var format = Curry<string, string, string, string>(String.Format)("Results of comparing {0} with {1}:");

    var strings = new[] {"Hello", "HELLO", "Greetings", "GREETINGS"};

    foreach (var s in strings)
        var caseSensitiveCompareWithS = caseSensitiveCompare(s);
        var caseInsensitiveCompareWithS = caseInsensitiveCompare(s);
        var formatWithS = format(s);

        foreach (var t in strings)

Why are these examples in C#? Because in F#, function declarations are curried by default. You don't usually need to curry functions; they're already curried. The major exception to this is framework methods and other overloaded functions, which take a tuple containing their multiple arguments. You therefore might want to curry such functions, and, in fact, I came upon this question when I was looking for a library function that would do this. I suppose it is missing (if indeed it is) because it's pretty trivial to implement:

let curry f a b c = f(a, b, c)

//overload resolution failure: there are two overloads with three arguments.
//let curryCompare = curry String.Compare

//This one might be more useful; it works because there's only one 3-argument overload
let backCurry f a b c = f(c, b, a)
let intParse = backCurry Int32.Parse
let intParseCurrentCultureAnyStyle = intParse CultureInfo.CurrentCulture NumberStyles.Any
let myInt = intParseCurrentCultureAnyStyle "23"
let myOtherInt = intParseCurrentCultureAnyStyle "42"

To get around the failure with String.Compare, since as far as I can tell there's no way to specify which 3-argument overload to pick, you can use a non-general solution:

let curryCompare s1 s2 (b:bool) = String.Compare(s1, s2, b)
let backwardsCurryCompare (b:bool) s1 s2 = String.Compare(s1, s2, b)

I won't go into detail about the uses of partial function application in F# because the other answers have covered that already.

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This should be the accepted answer – Sammy S. Mar 9 '15 at 9:02

It's a fairly simple process. Take a function, bind one of its arguments and return a new function. For example:

let concatStrings left right = left + right
let makeCommandPrompt= appendString "c:\> "

Now by currying the simple concatStrings function, you can easily add a DOS style command prompt to the front of any string! Really useful!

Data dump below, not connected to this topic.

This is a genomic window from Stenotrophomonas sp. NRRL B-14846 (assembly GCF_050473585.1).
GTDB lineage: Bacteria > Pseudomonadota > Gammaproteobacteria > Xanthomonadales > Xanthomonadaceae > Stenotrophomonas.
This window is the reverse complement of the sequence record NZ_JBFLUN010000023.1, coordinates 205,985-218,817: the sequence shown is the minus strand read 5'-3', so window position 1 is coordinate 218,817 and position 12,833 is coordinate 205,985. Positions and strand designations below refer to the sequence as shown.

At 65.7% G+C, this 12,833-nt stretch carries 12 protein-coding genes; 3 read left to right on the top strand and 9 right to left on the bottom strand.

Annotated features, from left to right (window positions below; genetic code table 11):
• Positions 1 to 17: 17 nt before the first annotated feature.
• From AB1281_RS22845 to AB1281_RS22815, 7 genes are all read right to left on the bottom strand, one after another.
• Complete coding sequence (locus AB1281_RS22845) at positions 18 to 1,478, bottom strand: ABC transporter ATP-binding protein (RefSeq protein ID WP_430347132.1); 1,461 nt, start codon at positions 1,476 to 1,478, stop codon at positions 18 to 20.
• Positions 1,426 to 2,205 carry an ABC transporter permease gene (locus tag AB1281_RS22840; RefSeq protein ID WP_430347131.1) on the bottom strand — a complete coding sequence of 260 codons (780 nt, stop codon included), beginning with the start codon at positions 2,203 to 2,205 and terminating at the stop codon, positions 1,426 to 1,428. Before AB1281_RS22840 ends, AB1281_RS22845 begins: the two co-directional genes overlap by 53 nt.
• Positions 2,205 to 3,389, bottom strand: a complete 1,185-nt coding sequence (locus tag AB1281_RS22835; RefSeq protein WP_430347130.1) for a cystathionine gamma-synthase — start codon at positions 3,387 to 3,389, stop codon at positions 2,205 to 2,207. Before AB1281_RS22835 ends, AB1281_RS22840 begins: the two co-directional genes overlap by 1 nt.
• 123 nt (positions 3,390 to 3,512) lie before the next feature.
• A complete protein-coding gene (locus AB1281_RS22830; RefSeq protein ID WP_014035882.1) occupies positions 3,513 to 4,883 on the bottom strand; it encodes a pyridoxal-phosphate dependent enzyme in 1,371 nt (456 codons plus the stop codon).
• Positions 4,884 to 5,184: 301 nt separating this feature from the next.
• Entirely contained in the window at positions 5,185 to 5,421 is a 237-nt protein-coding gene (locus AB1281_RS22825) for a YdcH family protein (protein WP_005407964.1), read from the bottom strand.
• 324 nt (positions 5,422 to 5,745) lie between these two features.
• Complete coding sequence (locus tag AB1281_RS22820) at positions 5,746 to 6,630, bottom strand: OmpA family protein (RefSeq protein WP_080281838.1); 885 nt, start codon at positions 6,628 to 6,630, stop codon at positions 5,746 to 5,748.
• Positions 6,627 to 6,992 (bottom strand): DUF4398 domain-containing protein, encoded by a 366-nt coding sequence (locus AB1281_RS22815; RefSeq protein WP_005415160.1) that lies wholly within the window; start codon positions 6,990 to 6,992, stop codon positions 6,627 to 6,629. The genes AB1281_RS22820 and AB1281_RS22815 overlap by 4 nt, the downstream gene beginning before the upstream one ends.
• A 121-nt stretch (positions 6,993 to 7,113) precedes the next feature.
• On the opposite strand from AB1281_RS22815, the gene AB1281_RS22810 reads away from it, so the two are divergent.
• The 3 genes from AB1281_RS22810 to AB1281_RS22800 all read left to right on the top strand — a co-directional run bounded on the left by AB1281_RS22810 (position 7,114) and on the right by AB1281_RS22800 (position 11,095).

Okay, not really. A more useful case I find is when I want to have a make a function that returns me data in a stream like manner.

let readDWORD array i = array[i] | array[i + 1] << 8 | array[i + 2] << 16 | 
    array[i + 3] << 24 //I've actually used this function in Python.

The convenient part about it is that rather than creating an entire class for this sort of thing, calling the constructor, calling obj.readDWORD(), you just have a function that can't be mutated out from under you.

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This answer describes partial function application, which is related to currying, but not the same thing – phoog Feb 9 '13 at 4:30

You know you can map a function over a list? For example, mapping a function to add one to each element of a list:

> ((+) 1) [1; 2; 3];;
val it : int list = [2; 3; 4]

This is actually already using currying because the (+) operator was used to create a function to add one to its argument but you can squeeze a little more out of this example by altering it to map the same function of a list of lists:

> ( ((+) 1)) [[1; 2]; [3]];;
val it : int list = [[2; 3]; [4]]

Without currying you could not partially apply these functions and would have to write something like this instead:

> xs -> n -> n + 1), xs)), [[1; 2]; [3]]);;
val it : int list = [[2; 3]; [4]]
share|improve this answer
This answer describes partial function application, which is related to currying, but not the same thing – phoog Feb 9 '13 at 4:30
@phoog This answer correctly explains that "Without currying you could not partially apply these functions". – Jon Harrop Feb 9 '13 at 8:58

I gave a good example of simulating currying in C# on my blog. The gist is that you can create a function that is closed over a parameter (in my example create a function for calculating the sales tax closed over the value of a given municipality)out of an existing multi-parameter function.

What is appealing here is instead of having to make a separate function specifically for calculating sales tax in Cook County, you can create (and reuse) the function dynamically at runtime.

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+1, though your blog link seems to be broken, I suspect that your example showed actual function currying in C#, not simulated. This answer is the only one that actually describes currying as the thing that enables partial function application, rather than confusing it with partial function application. – phoog Feb 9 '13 at 4:33
I recently migrated my blog from CommunityServer to Sitefinity. I haven't gotten around to writing a utility to import my old blog's data :( but I used function overloading to simulate currying. If you pass both parameters, you get the result, if you pass one, you get a func that takes the second and returns the result. Not as elegant as true currying but it works ;) – Michael Brown Feb 12 '13 at 18:48